If you want to get to the Badlands of South Dakota in the worst way, I can tell you how. First, however, I must say that the Badlands are badly named. The designation apparently originated with natives, because the harsh environment was not favorable to subsistence living. For the 21st century traveler, however, venturing through the massive, wind sculpted formations with their brilliant coloring is like entering a grand cathedral, hand-designed by the Creator.
But I digress, and because as a traveller I am prone to digression, I also get lost—at least once a day. My GPS voice has adopted an exasperated and sometimes irritated tone as it instructs, “Make a u-turn …”
I favor roads less traveled by and that, as Robert Frost advised, makes all the difference. In my case, the difference between smooth sailing from Point A to Point B at 70 mph on the Interstate, as opposed to rumbling across gravel, washboard roads while choking on dust at 15 mph tops. That’s the worst way to get to the Badlands.
I’ve driven through the Badlands in the past. This trip I wanted more time and fewer crowds. I consulted a map—never a good idea—and found a two-lane highway that would take me into Badlands National Park from the rear. Not only that, I spotted a gravel road that would cut off a number of miles. You can always count on a shortcut to extend travel time. The road was so rough, everything inside my van shook. The vehicle has been quivering ever since. When I finally reached blacktop, I wanted to jump out, get on me knees and kiss it.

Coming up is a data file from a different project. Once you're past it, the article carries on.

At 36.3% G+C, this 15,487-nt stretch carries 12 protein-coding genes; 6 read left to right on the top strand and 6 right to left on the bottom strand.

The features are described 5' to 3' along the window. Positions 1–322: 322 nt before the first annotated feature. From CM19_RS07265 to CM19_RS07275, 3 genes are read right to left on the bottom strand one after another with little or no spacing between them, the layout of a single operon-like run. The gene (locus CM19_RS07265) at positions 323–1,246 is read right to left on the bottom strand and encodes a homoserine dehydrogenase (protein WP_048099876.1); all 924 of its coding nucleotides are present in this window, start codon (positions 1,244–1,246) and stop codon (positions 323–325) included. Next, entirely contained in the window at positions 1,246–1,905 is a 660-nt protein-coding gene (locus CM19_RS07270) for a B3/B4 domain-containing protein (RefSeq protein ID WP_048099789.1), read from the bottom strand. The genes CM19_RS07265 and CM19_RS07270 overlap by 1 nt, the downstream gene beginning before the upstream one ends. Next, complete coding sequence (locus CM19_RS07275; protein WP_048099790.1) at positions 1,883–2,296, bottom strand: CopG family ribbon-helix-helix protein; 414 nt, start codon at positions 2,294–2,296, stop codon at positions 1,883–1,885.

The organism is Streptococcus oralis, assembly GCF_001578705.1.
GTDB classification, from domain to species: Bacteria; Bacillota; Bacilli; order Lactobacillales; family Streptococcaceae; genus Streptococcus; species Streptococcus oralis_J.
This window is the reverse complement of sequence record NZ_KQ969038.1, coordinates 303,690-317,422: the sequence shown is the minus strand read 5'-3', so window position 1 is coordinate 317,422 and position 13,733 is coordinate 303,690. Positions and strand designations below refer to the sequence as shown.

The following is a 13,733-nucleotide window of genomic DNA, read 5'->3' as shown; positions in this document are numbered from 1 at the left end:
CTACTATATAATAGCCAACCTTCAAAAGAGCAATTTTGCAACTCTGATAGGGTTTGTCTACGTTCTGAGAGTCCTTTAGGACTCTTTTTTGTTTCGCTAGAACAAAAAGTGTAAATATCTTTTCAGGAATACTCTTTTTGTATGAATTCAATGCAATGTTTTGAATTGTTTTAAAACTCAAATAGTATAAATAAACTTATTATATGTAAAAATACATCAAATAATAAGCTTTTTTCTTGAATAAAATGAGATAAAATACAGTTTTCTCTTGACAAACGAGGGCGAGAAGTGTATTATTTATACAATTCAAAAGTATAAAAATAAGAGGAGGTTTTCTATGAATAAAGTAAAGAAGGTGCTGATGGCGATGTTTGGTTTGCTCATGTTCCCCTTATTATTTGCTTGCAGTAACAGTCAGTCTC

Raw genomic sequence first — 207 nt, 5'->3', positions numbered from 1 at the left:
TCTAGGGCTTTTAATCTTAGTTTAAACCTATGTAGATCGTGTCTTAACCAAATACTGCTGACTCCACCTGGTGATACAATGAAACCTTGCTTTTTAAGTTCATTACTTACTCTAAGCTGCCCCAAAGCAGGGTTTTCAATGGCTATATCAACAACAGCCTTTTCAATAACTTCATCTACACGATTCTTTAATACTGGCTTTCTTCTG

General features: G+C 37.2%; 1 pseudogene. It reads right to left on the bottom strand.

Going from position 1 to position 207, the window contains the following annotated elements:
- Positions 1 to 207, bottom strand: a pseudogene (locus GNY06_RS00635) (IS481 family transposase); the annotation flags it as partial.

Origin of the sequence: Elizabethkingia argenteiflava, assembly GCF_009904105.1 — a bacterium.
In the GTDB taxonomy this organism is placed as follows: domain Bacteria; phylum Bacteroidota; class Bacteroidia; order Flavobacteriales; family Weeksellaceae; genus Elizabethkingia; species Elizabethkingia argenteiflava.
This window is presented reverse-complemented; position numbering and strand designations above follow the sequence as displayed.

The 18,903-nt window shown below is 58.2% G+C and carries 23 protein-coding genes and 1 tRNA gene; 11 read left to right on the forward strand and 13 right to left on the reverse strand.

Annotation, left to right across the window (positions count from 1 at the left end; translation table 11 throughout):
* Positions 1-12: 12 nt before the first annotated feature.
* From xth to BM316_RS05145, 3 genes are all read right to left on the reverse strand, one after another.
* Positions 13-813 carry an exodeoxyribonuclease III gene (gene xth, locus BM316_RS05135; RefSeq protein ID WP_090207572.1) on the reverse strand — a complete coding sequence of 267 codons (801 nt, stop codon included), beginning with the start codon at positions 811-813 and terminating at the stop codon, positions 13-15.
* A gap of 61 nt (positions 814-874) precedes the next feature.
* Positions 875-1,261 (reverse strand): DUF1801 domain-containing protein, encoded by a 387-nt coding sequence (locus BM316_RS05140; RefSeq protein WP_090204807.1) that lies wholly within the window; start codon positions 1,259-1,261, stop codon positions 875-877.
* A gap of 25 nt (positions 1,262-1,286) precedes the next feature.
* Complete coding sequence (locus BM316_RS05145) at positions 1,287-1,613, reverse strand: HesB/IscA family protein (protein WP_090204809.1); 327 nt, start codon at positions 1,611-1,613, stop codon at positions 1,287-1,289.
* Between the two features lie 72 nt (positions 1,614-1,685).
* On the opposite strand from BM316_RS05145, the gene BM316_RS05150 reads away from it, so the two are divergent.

My proclivity for misdirection landed me onto another gravel road in Indiana. I was headed for Harmonie State Park, only I wasn’t. One of my problems is an inability to cut my losses. When I’m on the wrong road, I stubbornly stick with it until I can’t go any further. In this case, I ended up in someone’s backyard. I was turning around, being careful not to hit the owner’s truck when I heard a bang. I’d knocked over a portable basketball hoop that was in my blind spot.
The owner came charging out of his house followed by his wife. He immediately pointed out that the post was rusted at the bottom, had long been a goner, his grandkids hadn’t used it in years, and was my van OK. Then we had a long chat about their visit to Washington state a few years back and various other topics. Do you want my insurance information, I asked. He guffawed at the idea and waved me back up the gravel road to the park, which had a paved road.
They were the first two people I met in Indiana, and they surely gave me a grand welcome to their state. If I hadn’t been lost, I would’ve missed it.